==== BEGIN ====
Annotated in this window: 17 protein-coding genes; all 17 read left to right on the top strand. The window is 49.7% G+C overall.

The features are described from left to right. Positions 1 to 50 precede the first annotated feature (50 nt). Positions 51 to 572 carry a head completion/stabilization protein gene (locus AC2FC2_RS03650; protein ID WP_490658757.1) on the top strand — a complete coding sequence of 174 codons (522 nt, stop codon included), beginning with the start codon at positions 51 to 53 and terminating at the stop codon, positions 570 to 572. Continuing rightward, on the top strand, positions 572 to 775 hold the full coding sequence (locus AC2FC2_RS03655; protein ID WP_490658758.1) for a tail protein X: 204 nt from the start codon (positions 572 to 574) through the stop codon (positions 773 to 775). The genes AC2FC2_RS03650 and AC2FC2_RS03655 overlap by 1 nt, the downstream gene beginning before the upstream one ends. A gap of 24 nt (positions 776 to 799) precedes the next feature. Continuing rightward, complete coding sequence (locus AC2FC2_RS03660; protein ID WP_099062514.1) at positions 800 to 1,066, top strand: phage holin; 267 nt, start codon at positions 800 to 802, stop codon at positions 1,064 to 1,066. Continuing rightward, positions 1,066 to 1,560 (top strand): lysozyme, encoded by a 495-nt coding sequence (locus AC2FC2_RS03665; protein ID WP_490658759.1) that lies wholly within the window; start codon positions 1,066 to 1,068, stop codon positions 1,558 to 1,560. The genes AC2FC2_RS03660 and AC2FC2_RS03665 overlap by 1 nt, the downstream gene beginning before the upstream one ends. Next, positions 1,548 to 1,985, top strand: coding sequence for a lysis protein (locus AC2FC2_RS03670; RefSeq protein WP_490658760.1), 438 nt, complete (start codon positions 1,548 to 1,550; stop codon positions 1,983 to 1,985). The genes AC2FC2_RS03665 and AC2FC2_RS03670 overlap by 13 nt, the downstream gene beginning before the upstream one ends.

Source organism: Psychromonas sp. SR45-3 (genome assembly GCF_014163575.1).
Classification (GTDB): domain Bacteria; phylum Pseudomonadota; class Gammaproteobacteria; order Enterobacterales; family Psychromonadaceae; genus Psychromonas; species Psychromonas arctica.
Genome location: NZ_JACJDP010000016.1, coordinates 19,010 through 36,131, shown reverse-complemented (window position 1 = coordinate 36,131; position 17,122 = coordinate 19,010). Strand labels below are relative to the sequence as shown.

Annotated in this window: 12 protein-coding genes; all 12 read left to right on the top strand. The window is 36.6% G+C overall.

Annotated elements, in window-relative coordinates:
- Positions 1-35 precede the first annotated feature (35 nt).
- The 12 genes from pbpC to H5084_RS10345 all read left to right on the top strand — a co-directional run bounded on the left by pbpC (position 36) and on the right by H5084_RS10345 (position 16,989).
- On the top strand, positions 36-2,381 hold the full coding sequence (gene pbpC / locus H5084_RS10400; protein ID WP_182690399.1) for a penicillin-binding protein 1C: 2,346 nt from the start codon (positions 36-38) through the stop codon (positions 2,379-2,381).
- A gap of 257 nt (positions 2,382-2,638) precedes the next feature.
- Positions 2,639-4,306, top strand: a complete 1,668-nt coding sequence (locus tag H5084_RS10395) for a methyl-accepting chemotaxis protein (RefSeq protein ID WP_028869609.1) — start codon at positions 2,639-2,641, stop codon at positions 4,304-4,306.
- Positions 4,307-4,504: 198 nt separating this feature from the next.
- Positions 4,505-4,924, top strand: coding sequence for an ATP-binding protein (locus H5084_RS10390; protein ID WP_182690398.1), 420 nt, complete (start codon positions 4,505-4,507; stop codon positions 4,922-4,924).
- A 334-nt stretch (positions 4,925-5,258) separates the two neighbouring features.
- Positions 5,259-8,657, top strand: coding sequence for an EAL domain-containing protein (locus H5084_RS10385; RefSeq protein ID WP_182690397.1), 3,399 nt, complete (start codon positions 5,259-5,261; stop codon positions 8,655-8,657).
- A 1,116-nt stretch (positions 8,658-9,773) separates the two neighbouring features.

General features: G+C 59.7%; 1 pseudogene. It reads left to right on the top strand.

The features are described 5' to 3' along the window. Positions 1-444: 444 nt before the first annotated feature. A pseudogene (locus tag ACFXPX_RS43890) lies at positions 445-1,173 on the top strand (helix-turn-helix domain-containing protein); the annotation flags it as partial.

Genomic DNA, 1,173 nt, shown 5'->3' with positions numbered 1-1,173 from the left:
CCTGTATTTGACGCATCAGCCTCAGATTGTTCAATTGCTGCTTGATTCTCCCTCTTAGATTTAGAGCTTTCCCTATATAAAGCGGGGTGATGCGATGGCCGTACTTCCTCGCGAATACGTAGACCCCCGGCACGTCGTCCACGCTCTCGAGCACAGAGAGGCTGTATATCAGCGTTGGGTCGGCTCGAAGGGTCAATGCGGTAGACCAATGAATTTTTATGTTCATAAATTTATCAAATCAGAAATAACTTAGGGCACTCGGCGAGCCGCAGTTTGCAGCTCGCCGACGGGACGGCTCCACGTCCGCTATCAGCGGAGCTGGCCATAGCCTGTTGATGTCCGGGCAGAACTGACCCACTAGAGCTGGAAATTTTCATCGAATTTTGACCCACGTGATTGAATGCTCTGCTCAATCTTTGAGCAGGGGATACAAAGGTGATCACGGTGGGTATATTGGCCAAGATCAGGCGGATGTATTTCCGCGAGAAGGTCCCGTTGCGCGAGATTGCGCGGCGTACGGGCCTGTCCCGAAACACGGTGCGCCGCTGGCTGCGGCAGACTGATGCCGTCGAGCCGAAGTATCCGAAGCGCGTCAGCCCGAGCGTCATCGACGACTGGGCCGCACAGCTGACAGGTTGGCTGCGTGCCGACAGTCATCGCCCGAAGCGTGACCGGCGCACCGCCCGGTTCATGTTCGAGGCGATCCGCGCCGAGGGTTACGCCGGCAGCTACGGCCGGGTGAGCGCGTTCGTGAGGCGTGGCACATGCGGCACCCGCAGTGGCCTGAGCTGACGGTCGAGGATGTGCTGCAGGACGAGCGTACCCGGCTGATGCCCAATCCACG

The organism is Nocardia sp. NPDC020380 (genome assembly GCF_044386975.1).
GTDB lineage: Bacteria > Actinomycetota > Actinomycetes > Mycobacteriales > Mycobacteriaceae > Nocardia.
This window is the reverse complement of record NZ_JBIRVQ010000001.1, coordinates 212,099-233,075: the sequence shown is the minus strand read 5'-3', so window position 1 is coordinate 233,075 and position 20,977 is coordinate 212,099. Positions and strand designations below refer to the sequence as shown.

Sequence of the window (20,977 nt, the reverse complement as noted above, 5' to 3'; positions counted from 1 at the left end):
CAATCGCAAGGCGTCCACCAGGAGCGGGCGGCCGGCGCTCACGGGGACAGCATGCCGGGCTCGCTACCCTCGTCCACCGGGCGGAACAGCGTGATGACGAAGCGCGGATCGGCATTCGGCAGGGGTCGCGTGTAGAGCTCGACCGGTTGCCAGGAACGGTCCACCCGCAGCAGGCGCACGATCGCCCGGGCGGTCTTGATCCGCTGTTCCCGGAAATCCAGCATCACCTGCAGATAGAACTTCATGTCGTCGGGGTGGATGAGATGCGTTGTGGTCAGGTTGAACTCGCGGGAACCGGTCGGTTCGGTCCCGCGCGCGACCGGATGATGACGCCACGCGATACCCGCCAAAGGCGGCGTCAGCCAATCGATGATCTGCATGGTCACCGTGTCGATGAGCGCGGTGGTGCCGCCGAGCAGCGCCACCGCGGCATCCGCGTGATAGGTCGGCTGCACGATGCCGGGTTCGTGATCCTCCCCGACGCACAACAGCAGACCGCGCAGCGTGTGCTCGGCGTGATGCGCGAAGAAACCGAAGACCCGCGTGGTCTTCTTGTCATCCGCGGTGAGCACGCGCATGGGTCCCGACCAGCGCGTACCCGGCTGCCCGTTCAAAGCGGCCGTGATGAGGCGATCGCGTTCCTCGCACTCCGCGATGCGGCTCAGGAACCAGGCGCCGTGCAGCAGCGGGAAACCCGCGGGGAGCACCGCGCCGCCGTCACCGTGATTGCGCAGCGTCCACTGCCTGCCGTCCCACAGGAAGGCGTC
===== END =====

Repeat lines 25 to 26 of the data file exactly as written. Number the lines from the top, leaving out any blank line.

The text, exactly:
Sequence of the window (20,977 nt, the reverse complement as noted above, 5' to 3'; positions counted from 1 at the left end):
CAATCGCAAGGCGTCCACCAGGAGCGGGCGGCCGGCGCTCACGGGGACAGCATGCCGGGCTCGCTACCCTCGTCCACCGGGCGGAACAGCGTGATGACGAAGCGCGGATCGGCATTCGGCAGGGGTCGCGTGTAGAGCTCGACCGGTTGCCAGGAACGGTCCACCCGCAGCAGGCGCACGATCGCCCGGGCGGTCTTGATCCGCTGTTCCCGGAAATCCAGCATCACCTGCAGATAGAACTTCATGTCGTCGGGGTGGATGAGATGCGTTGTGGTCAGGTTGAACTCGCGGGAACCGGTCGGTTCGGTCCCGCGCGCGACCGGATGATGACGCCACGCGATACCCGCCAAAGGCGGCGTCAGCCAATCGATGATCTGCATGGTCACCGTGTCGATGAGCGCGGTGGTGCCGCCGAGCAGCGCCACCGCGGCATCCGCGTGATAGGTCGGCTGCACGATGCCGGGTTCGTGATCCTCCCCGACGCACAACAGCAGACCGCGCAGCGTGTGCTCGGCGTGATGCGCGAAGAAACCGAAGACCCGCGTGGTCTTCTTGTCATCCGCGGTGAGCACGCGCATGGGTCCCGACCAGCGCGTACCCGGCTGCCCGTTCAAAGCGGCCGTGATGAGGCGATCGCGTTCCTCGCACTCCGCGATGCGGCTCAGGAACCAGGCGCCGTGCAGCAGCGGGAAACCCGCGGGGAGCACCGCGCCGCCGTCACCGTGATTGCGCAGCGTCCACTGCCTGCCGTCCCACAGGAAGGCGTC